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Blog Short #84: The Pros and Cons of Complaining

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Have you had the experience of needing to vent about something and being told you’re complaining too much? Or maybe you need to be more positive and stop being so pessimistic?

Complaining is a natural human activity, yet it gets a bad rap most of the time. The usual characterization is that it’s negative and harmful.

But is it? Is it only bad for you? Are there instances where it’s good?

That’s today’s question, and the answer is: It depends on how and why you’re doing it.

Let’s dive in.

Motives for Complaining

There are two motives for complaining:

  1. Purposeful resolution
  2. Defensive avoidance

Purposeful complaining is hopeful. There’s an intention to solve a problem, get a different perspective, or let something go. The overall motive is to reach a positive outcome.

Defensive complaining is chronic. It’s a means of avoidance, blame, projection, and ultimately inaction. The act of complaining itself is the motive, and the outcome is more complaining.

Keep this in mind as we go through types of complaining and their effects. Let’s start with the “pros” category.

The Pros

There are two main types of complaints that fall into this category: venting and protesting.


Venting is probably the most common type of complaining, and we all do it. If done correctly, venting allows you to release and crystalize negative feelings hanging you up. There are several positive effects to this.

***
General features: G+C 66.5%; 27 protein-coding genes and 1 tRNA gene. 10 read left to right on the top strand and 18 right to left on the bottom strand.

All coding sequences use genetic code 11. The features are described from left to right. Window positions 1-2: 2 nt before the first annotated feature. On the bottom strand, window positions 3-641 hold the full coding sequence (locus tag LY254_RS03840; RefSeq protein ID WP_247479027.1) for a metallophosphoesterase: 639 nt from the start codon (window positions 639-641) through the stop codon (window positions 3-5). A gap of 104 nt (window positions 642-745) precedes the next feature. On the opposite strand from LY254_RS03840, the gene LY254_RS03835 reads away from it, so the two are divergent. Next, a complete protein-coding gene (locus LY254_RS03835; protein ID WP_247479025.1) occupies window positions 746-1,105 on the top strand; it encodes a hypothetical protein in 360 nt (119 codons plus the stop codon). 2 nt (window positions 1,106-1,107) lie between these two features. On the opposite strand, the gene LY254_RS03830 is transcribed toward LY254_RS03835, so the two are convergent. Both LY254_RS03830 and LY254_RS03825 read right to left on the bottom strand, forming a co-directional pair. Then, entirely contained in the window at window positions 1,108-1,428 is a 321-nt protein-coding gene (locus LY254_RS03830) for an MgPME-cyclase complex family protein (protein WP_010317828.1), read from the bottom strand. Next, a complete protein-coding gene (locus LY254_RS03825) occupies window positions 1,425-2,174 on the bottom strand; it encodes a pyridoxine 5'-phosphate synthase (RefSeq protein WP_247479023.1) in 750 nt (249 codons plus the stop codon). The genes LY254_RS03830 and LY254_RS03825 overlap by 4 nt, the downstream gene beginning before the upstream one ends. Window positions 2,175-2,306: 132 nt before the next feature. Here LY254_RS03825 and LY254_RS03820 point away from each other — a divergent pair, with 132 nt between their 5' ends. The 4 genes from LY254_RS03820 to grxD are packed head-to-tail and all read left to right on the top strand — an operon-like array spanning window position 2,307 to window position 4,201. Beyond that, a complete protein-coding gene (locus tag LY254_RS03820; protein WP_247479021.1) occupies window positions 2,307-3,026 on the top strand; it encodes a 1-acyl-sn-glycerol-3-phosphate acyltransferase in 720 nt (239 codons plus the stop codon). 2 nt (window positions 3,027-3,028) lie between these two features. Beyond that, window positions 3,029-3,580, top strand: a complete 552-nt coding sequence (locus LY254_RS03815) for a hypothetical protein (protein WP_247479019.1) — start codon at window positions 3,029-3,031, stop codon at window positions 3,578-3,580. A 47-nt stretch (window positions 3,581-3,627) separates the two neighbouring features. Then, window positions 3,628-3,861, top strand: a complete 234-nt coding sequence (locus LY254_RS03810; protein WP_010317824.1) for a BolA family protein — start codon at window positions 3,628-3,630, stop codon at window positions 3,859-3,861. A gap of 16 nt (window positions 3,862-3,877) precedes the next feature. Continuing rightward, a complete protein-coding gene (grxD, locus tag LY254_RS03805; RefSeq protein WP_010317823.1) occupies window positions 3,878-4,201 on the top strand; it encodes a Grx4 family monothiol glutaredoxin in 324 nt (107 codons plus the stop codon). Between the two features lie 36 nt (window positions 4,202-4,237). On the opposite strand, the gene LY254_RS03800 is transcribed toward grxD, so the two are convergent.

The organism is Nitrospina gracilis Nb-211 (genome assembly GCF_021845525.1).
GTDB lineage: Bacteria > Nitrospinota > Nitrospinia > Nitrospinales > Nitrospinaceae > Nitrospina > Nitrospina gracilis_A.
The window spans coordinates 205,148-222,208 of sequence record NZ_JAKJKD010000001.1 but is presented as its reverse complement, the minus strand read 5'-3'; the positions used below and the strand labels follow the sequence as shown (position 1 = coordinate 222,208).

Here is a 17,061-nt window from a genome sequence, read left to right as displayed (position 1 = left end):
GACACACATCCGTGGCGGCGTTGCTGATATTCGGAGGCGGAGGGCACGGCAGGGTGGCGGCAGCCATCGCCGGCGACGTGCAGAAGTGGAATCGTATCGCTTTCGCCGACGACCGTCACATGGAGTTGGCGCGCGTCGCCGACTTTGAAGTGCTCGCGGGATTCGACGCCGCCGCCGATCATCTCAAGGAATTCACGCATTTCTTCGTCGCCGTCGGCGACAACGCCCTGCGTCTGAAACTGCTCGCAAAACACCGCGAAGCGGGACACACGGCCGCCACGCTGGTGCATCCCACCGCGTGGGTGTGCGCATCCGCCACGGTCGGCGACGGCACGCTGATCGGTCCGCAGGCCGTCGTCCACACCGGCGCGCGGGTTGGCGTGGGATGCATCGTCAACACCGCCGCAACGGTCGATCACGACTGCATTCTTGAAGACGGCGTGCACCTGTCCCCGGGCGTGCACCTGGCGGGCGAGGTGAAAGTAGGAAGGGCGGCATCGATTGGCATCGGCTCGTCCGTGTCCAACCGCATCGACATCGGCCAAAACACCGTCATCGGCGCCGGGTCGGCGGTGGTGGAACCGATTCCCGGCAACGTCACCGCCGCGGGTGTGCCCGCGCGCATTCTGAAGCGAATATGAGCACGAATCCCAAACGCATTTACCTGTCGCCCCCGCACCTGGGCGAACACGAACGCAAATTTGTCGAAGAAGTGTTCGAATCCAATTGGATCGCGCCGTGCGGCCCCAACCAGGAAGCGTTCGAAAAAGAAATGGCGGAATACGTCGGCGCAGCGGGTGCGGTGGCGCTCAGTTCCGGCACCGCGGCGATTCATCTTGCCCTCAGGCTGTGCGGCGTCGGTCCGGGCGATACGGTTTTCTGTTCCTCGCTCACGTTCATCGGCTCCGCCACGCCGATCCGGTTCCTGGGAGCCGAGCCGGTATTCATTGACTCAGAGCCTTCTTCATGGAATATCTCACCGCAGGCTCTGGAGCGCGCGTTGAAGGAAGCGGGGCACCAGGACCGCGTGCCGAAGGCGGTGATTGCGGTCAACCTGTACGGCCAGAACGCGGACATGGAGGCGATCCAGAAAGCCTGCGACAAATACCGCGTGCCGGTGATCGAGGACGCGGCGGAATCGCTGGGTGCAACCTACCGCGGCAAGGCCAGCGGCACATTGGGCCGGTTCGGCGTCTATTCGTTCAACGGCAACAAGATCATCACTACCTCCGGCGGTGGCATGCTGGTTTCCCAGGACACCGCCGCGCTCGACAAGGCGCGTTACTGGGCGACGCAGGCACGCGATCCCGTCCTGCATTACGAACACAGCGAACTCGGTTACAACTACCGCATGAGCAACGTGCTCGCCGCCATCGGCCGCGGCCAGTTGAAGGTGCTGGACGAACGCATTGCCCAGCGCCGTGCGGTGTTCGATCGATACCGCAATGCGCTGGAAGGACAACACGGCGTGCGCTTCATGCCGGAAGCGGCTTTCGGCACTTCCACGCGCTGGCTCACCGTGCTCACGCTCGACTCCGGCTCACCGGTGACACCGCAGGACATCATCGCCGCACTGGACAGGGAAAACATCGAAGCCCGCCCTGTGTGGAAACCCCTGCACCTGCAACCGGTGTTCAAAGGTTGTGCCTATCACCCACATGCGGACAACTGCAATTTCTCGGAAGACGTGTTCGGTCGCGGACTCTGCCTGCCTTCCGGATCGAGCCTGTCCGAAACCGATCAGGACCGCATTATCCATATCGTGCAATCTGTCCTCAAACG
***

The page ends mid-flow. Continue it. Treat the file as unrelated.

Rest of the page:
One, it creates mental space. As you tell someone who listens attentively and with empathy what’s bothering you, you feel your emotions begin to unwind. Some space starts to clear in your mind so you can sort things through.

You transfer your feelings in part to the listener who contains them for you, so you have some relief from feeling overwhelmed.

This gives you some time to get your thinking brain back on board.

Two, it validates your feelings. As the listener responds to what you’re saying and reflects back on your concerns, your feelings are validated.

For example, you might complain about not getting a promotion at work, and you have many reasons why you think it’s unfair. A good listener will validate your feelings, ranging from sadness and loss to anger and frustration. That doesn’t mean they need to validate your reasoning.

If the listener is astute and can hold that line, it might give you time to reassess your thoughts and conclusions.

Last, it clears the way for problem-solving. Once your feelings are heard and validated, you’re able to begin thinking more objectively about the situation.

A good outcome is that the emotions get redirected toward taking action to resolve an issue.

It might be that you think something through, get a new perspective, and decide to let it go or take specific steps to solve a problem.


Protesting is objecting to something you feel needs to be corrected or changed. You may vent while protesting, so there’s an overlap between the two, but protesting has a more explicit aim and includes a call to action.

Protesting is one of the primary ways we all have to facilitate change.

These might be small changes like reworking a policy at the office or big sweeping changes like political or social reform. Protesting includes a need to act. Venting can occur with no agenda other than to be heard, validated, and soothed.

The ultimate objective of both constructive venting and protesting is to remove an obstacle and move forward. The goal is resolution.

Now let’s move on to the “cons.”

The Cons

The cons occur with chronic, defensive complaining. Here they are.

It’s habitual.